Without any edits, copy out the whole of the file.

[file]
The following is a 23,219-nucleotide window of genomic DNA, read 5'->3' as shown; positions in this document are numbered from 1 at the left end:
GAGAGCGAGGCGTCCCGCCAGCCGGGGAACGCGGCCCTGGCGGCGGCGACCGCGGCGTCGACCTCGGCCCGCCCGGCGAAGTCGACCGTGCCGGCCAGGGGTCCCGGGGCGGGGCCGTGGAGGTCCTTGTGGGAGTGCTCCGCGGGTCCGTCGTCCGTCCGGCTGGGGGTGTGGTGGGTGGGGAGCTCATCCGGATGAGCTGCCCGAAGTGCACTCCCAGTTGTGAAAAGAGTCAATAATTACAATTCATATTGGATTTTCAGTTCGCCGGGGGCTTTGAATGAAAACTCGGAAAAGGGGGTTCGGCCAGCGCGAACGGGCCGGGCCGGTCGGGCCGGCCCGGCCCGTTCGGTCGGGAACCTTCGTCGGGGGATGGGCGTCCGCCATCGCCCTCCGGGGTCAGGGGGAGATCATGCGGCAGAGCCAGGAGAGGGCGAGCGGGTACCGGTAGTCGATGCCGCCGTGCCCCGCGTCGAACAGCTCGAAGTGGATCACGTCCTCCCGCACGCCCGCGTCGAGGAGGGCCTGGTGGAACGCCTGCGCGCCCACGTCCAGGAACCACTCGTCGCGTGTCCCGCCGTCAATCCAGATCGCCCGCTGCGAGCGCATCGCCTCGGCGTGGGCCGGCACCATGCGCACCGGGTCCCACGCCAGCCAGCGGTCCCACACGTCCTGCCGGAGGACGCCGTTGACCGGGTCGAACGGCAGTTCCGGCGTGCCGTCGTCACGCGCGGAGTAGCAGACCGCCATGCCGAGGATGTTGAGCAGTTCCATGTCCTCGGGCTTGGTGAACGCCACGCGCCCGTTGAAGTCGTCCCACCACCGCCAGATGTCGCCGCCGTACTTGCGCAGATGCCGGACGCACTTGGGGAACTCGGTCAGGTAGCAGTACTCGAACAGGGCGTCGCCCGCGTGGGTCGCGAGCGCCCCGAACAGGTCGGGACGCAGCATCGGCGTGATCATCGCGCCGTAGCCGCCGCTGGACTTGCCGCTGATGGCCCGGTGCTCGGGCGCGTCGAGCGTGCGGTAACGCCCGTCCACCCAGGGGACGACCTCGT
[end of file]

The following is a 23,219-nucleotide window of genomic DNA, read 5'->3' as shown; positions in this document are numbered from 1 at the left end:
GAGAGCGAGGCGTCCCGCCAGCCGGGGAACGCGGCCCTGGCGGCGGCGACCGCGGCGTCGACCTCGGCCCGCCCGGCGAAGTCGACCGTGCCGGCCAGGGGTCCCGGGGCGGGGCCGTGGAGGTCCTTGTGGGAGTGCTCCGCGGGTCCGTCGTCCGTCCGGCTGGGGGTGTGGTGGGTGGGGAGCTCATCCGGATGAGCTGCCCGAAGTGCACTCCCAGTTGTGAAAAGAGTCAATAATTACAATTCATATTGGATTTTCAGTTCGCCGGGGGCTTTGAATGAAAACTCGGAAAAGGGGGTTCGGCCAGCGCGAACGGGCCGGGCCGGTCGGGCCGGCCCGGCCCGTTCGGTCGGGAACCTTCGTCGGGGGATGGGCGTCCGCCATCGCCCTCCGGGGTCAGGGGGAGATCATGCGGCAGAGCCAGGAGAGGGCGAGCGGGTACCGGTAGTCGATGCCGCCGTGCCCCGCGTCGAACAGCTCGAAGTGGATCACGTCCTCCCGCACGCCCGCGTCGAGGAGGGCCTGGTGGAACGCCTGCGCGCCCACGTCCAGGAACCACTCGTCGCGTGTCCCGCCGTCAATCCAGATCGCCCGCTGCGAGCGCATCGCCTCGGCGTGGGCCGGCACCATGCGCACCGGGTCCCACGCCAGCCAGCGGTCCCACACGTCCTGCCGGAGGACGCCGTTGACCGGGTCGAACGGCAGTTCCGGCGTGCCGTCGTCACGCGCGGAGTAGCAGACCGCCATGCCGAGGATGTTGAGCAGTTCCATGTCCTCGGGCTTGGTGAACGCCACGCGCCCGTTGAAGTCGTCCCACCACCGCCAGATGTCGCCGCCGTACTTGCGCAGATGCCGGACGCACTTGGGGAACTCGGTCAGGTAGCAGTACTCGAACAGGGCGTCGCCCGCGTGGGTCGCGAGCGCCCCGAACAGGTCGGGACGCAGCATCGGCGTGATCATCGCGCCGTAGCCGCCGCTGGACTTGCCGCTGATGGCCCGGTGCTCGGGCGCGTCGAGCGTGCGGTAACGCCCGTCCACCCAGGGGACGACCTCGT